As Fr. Paul Allick notes in the report, “I’m learning I can talk more about these things than I thought.” He explains, “I’ve had some good conversations with divorced people. I’ve never met anyone who is divorced who’s bragging about it.” Those in fragmented families are often first to acknowledge the tragedy of their situations.

That said, these same single parents are, understandably, sensitive to judgment, and therefore often defensive about their situations. One young woman I interviewed, Kelly, posted angry statuses on Facebook after the father of the child in her womb left her during her pregnancy, and eventually failed to show up at the hospital when their baby was born. “F*** men,” she said, and “I don’t need a man in my life.” Based on those messages alone, it would be easy to assume that she would not be open to what many religious institutions have to say about the importance of children having a married mother and father.

But in the context of friendship or a trusting relationship, these kinds of conversations about values can happen naturally and without fear of judgment. Though she may rant on Facebook, when we sit on her couch and eat takeout, she tells me of her hurt and disappointment and her wishes for companionship and that her daughter’s father would be involved. As Kelly told me, recounting her conversation with the absent father of her child, “I told him ‘She’s almost two weeks old, and you haven’t seen her. It hurts me more that you say you’re gonna see her and then don’t show up.’” She felt like it was important for her newborn daughter to have a good relationship with her dad, she said, explaining that she knew what it was like to have a bad relationship with a parent (she was still angry at her mom for her decision to “choose men over her children”).

Churches can be the places where these kinds of friendships are formed, where trust is built between people with intact families and those without, and we can have authentic conversations about tough issues.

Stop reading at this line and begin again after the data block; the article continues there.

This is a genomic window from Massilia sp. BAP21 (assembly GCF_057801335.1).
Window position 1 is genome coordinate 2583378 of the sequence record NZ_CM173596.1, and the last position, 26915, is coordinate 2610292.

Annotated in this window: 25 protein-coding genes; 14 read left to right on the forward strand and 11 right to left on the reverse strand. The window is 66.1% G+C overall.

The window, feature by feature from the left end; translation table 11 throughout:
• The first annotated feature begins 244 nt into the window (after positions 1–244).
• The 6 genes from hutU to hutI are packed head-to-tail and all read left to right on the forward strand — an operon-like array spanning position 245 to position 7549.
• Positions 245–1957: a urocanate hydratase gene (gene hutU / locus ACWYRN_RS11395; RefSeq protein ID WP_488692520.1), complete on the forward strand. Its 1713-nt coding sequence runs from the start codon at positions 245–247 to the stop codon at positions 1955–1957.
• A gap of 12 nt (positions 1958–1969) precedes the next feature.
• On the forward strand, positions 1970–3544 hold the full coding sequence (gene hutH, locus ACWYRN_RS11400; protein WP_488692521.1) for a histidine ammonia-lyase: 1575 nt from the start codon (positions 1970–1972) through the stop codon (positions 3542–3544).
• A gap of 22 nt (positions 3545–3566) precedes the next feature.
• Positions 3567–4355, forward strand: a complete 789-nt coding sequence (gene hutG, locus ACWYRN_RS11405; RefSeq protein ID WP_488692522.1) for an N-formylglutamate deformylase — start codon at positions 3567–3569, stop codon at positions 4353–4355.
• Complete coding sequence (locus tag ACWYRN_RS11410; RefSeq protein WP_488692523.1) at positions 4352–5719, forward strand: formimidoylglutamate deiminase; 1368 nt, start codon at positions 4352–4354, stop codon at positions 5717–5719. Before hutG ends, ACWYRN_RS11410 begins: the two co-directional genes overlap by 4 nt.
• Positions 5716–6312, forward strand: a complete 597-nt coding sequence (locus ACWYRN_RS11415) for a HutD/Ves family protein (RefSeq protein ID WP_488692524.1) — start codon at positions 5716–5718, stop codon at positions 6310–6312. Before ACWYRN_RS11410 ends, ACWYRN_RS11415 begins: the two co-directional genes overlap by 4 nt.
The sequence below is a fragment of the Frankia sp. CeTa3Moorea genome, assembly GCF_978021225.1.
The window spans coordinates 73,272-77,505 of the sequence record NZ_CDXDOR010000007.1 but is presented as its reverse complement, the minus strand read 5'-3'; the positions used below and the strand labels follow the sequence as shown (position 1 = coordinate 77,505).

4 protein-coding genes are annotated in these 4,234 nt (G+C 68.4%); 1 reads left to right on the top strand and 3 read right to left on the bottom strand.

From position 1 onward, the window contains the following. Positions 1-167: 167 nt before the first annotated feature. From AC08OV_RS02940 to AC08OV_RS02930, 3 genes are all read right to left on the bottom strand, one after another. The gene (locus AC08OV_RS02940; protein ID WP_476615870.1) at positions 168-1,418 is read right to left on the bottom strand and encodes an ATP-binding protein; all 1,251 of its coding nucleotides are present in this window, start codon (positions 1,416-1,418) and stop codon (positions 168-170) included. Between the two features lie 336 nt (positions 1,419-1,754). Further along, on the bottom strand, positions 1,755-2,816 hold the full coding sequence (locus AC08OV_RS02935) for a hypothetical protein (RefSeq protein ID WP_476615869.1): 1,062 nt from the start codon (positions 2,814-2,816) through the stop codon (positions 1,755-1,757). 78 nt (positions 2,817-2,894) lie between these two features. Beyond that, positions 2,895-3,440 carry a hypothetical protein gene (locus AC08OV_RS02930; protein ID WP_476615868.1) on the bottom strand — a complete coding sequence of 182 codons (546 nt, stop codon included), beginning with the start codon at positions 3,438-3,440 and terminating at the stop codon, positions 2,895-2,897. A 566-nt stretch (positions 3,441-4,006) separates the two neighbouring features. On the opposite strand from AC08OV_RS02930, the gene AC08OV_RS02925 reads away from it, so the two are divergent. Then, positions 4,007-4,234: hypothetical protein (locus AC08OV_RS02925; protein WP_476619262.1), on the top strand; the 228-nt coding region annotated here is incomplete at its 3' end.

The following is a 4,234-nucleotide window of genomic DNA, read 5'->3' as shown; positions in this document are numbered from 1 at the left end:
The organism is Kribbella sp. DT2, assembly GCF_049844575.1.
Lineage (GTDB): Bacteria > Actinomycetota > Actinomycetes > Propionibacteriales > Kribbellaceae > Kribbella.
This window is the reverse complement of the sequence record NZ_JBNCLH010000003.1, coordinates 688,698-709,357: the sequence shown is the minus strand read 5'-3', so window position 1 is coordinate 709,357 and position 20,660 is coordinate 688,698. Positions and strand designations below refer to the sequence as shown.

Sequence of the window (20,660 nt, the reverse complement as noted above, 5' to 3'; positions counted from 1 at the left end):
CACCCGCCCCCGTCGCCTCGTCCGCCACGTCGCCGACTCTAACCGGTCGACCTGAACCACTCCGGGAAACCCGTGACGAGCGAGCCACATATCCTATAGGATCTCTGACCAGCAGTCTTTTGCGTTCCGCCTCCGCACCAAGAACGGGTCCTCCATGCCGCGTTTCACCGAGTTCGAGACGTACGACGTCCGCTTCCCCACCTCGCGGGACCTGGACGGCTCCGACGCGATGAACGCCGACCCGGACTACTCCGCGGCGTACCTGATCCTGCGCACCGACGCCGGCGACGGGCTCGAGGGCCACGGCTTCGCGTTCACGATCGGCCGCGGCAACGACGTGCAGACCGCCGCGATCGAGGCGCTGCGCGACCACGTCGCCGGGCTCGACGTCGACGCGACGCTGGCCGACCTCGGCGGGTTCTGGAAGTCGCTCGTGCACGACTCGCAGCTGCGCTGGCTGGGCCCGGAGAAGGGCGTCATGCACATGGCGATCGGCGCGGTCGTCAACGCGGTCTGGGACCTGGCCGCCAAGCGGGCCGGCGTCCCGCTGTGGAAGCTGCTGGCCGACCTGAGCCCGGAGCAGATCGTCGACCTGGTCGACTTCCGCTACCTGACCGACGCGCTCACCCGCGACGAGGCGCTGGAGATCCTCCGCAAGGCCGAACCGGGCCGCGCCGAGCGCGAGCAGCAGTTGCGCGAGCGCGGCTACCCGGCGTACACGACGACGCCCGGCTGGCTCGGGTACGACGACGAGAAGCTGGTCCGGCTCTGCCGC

In religious institutions today we often fall into two categories. We are either so afraid of stigmatizing and judging people that we say nothing and neglect our rich theology of marriage. Or we are so afraid that our beliefs about marriage will be attacked that we neglect the people who do not fit into the categories that make us comfortable.

A middle way is what Pope Francis has called “accompaniment.” Religious institutions can provide the practical helps that unmarried people may need in order to get to marriage. Congregants can make an intentional effort to reach those who might not feel welcome. Religious institutions can become places where friendships are formed between people with different family histories and from different social classes.

That, I think, would be the most important thing that could happen in the pro-marriage movement in America: people who are happily married getting to know and having fun with people who are not married, or who are struggling in marriage. It is in the context of these kinds of relationships that unmarried young adults might become open to hearing the countercultural ideas about marriage that many religious institutions propose—and it is also where they might find the social and practical resources needed to make those ideals a reality in their lives.